Mixing the Carrots with the Sticks: Are Punishment and Reward Substitutes
This paper presents evidence that the demand for costly norm enforcement can be affected by the availability of the means for enforcing the norm. Participants in a laboratory experiment can reward or punish to enforce a distribution norm. Controlling for the extent of norm violation, we find that demand for costly punishment is lower when participants also have the opportunity to reward norm adherence. Similarly, demand for costly reward is lower when participants can punish norm violations, controlling for the extent of norm adherence. The reason is that participants use reward and punishment to signal their approval and disapproval. The availability of reward opportunities allows them to signal their disapproval by withholding reward. Similarly, the availability of punishment opportunities allows them to signal their approval by withholding punishment. This suggests that individuals consider reward and punishment to be substitutes. The resultant reduction in costly enforcement does not affect adherence to the norm, but has a significant impact on earnings in the experiment.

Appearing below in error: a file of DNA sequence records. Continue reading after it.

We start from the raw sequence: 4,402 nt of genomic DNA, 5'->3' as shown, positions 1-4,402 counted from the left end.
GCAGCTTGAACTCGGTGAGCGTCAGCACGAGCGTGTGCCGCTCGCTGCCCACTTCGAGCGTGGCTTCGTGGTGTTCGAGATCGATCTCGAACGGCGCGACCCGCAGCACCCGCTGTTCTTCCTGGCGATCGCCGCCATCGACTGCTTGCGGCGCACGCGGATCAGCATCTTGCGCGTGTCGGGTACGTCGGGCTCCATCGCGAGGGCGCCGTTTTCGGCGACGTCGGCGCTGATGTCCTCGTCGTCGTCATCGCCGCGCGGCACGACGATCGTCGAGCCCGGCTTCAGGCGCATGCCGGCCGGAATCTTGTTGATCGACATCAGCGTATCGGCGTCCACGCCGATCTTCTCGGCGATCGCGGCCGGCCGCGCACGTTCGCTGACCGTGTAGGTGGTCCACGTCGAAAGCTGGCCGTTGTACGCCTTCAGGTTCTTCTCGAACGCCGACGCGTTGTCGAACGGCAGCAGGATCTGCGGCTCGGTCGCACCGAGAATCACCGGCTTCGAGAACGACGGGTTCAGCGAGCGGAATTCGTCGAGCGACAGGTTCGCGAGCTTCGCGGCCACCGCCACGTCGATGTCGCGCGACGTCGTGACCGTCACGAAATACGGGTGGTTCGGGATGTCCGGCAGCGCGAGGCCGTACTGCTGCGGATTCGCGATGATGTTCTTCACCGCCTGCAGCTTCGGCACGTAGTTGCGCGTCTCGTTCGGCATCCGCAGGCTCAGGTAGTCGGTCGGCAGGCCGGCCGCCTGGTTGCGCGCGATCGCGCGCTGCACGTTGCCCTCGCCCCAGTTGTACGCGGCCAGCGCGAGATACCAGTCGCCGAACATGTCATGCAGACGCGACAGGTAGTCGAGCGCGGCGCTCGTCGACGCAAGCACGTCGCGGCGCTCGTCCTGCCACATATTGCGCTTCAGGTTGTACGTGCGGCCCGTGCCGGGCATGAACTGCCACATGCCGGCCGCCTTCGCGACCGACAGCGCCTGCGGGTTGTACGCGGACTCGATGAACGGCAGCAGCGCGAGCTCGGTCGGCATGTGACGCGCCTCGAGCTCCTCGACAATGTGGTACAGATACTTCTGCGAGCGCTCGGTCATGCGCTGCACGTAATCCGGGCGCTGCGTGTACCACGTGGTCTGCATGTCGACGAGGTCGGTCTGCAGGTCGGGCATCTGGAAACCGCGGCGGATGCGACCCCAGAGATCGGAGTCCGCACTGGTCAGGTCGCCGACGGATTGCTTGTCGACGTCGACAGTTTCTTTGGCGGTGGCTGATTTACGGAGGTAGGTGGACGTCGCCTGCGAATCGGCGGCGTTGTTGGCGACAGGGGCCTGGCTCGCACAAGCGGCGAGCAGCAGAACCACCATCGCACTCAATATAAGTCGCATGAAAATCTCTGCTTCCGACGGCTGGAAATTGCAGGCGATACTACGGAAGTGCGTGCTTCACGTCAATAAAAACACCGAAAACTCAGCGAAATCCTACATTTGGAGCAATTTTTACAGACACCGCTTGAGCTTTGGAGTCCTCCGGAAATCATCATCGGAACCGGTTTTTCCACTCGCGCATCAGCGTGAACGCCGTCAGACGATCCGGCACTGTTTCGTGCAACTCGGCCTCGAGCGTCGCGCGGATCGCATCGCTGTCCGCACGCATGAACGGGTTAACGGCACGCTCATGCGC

|Date of creation:||2011|
|Date of revision:|
|Contact details of provider:|| Postal: |
Phone: +61 3 8344 5355
Fax: +61 3 8344 6899
Web page: http://www.economics.unimelb.edu.au
More information through EDIRC
When requesting a correction, please mention this item's handle: RePEc:mlb:wpaper:1119. See general information about how to correct material in RePEc.
For technical questions regarding this item, or to correct its authors, title, abstract, bibliographic or download information, contact: (Aminata Doumbia)
If references are entirely missing, you can add them using this form.